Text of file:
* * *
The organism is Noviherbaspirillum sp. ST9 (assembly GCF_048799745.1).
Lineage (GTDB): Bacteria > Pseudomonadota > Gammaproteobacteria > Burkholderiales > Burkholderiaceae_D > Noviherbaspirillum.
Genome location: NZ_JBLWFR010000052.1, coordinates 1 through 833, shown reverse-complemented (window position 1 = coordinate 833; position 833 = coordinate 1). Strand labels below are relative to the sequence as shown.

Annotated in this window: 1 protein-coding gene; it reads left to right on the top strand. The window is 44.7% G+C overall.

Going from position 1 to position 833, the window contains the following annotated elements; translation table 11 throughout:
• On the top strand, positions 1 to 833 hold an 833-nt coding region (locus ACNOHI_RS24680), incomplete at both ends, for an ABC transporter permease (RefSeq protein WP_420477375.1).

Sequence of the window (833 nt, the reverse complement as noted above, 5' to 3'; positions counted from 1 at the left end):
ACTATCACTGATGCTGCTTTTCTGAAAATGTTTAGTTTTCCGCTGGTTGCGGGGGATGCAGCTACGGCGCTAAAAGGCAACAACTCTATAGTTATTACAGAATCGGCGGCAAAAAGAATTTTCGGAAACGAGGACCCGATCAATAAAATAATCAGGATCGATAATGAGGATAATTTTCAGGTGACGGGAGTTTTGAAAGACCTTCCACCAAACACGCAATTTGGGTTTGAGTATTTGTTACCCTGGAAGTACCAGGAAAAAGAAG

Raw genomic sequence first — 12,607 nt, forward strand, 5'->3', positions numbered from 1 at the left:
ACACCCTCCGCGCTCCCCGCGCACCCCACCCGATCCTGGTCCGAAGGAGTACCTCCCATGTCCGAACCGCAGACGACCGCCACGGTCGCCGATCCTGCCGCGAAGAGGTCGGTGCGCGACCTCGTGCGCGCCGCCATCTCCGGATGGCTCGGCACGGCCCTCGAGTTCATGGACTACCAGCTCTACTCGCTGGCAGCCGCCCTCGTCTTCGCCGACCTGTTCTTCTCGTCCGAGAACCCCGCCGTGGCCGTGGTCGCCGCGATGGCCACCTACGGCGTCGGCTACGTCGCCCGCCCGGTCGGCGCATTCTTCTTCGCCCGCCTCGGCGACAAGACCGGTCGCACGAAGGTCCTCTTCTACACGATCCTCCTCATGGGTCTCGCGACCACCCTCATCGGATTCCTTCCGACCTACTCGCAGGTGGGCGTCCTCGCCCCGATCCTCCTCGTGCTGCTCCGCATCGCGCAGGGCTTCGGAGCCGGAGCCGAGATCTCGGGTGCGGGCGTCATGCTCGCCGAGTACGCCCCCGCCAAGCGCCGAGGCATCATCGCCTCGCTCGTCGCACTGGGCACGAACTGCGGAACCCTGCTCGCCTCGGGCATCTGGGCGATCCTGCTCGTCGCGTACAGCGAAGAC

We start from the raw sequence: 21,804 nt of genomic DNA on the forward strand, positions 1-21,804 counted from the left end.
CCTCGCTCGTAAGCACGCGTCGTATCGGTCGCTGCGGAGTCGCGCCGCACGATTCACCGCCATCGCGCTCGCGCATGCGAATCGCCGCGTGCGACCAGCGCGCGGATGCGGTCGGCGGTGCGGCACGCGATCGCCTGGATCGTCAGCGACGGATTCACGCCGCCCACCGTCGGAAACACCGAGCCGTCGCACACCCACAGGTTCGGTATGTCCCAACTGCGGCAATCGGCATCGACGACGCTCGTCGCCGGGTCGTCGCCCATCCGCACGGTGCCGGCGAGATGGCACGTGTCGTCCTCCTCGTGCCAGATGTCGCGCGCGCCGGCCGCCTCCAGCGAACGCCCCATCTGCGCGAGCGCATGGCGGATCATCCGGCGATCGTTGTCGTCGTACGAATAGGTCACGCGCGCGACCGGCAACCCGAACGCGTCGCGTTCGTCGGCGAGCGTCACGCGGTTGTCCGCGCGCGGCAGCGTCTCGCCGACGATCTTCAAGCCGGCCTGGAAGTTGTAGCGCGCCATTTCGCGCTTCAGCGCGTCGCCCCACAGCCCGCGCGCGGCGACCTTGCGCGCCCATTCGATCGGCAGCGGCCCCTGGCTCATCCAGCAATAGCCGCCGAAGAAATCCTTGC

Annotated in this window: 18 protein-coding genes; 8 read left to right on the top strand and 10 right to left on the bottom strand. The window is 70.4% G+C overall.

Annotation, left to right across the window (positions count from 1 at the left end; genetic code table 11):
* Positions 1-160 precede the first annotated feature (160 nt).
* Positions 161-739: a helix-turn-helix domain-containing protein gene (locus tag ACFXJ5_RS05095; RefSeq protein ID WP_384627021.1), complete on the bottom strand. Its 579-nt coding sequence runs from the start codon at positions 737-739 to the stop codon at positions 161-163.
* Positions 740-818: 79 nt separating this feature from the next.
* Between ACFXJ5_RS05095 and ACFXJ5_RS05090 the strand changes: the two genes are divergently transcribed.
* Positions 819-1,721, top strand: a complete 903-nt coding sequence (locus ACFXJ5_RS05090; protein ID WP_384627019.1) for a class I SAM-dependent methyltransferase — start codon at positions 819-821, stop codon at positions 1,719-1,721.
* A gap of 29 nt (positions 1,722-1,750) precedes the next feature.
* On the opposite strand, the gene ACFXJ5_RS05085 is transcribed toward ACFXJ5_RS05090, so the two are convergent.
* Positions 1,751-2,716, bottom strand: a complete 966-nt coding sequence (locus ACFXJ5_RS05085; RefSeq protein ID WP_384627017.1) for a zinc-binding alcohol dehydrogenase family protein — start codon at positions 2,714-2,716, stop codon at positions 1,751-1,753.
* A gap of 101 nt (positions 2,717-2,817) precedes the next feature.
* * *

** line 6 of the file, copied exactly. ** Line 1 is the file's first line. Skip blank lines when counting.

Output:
• On the top strand, positions 1 to 833 hold an 833-nt coding region (locus ACNOHI_RS24680), incomplete at both ends, for an ABC transporter permease (RefSeq protein WP_420477375.1).